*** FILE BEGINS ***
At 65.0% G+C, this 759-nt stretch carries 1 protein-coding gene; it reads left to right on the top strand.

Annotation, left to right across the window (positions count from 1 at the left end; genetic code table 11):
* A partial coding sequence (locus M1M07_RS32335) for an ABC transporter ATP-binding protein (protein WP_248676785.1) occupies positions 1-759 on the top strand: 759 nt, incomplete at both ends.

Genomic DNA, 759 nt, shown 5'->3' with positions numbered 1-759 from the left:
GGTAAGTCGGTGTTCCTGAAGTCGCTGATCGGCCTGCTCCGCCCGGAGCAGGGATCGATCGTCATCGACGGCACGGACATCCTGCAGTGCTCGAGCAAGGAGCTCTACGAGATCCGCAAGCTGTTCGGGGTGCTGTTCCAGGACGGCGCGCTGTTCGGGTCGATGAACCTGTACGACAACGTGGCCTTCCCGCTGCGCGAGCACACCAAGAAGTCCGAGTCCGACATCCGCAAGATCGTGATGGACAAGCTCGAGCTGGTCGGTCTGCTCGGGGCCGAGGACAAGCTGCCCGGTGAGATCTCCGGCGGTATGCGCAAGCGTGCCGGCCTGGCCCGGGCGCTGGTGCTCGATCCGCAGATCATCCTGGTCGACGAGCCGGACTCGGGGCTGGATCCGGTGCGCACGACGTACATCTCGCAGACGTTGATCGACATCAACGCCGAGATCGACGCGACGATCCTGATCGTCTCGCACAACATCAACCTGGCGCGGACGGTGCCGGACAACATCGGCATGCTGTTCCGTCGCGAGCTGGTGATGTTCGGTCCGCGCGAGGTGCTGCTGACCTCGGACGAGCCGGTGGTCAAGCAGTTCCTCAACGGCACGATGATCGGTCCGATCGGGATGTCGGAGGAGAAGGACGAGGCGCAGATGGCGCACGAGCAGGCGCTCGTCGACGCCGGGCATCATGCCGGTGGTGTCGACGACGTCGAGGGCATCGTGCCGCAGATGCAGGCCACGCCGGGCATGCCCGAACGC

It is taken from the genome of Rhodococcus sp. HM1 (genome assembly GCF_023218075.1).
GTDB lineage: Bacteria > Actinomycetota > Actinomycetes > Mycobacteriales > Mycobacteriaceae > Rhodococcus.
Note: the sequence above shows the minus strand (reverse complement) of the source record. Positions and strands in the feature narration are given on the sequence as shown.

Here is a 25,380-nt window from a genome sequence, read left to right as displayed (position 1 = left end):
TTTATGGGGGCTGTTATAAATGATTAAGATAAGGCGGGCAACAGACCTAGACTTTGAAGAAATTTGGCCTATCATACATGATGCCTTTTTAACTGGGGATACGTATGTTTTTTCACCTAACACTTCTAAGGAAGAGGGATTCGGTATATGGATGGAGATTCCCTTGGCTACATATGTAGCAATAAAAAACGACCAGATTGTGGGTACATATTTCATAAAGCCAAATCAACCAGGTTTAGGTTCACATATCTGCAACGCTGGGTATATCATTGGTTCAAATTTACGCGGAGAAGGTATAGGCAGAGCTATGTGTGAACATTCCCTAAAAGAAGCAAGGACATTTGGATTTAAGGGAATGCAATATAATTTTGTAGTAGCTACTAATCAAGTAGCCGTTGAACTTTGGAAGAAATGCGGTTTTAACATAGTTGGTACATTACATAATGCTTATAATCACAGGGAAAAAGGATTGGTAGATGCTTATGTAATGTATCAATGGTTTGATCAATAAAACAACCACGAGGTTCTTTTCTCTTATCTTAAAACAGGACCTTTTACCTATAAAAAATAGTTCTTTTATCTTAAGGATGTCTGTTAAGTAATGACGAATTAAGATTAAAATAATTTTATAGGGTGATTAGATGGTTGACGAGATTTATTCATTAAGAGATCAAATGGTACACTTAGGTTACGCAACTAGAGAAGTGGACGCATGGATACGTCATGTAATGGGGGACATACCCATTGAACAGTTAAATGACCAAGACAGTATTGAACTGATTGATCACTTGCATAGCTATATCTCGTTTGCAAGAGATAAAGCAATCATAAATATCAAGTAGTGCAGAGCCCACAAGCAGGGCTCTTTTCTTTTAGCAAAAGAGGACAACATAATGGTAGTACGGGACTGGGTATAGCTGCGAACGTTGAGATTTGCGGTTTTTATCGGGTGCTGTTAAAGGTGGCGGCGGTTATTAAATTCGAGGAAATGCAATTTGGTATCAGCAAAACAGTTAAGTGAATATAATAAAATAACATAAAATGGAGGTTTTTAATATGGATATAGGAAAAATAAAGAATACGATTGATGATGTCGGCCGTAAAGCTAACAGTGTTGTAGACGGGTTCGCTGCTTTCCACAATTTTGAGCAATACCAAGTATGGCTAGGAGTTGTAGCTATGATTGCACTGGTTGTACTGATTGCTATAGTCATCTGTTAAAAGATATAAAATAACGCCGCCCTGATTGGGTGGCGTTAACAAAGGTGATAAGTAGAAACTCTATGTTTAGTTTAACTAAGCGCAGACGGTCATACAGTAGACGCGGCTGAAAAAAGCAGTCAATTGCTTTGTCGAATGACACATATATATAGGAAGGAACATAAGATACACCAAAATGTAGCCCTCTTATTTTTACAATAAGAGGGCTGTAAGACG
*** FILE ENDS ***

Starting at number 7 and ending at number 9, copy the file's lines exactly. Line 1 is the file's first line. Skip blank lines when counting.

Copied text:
GTDB lineage: Bacteria > Actinomycetota > Actinomycetes > Mycobacteriales > Mycobacteriaceae > Rhodococcus.
Note: the sequence above shows the minus strand (reverse complement) of the source record. Positions and strands in the feature narration are given on the sequence as shown.

Here is a 25,380-nt window from a genome sequence, read left to right as displayed (position 1 = left end):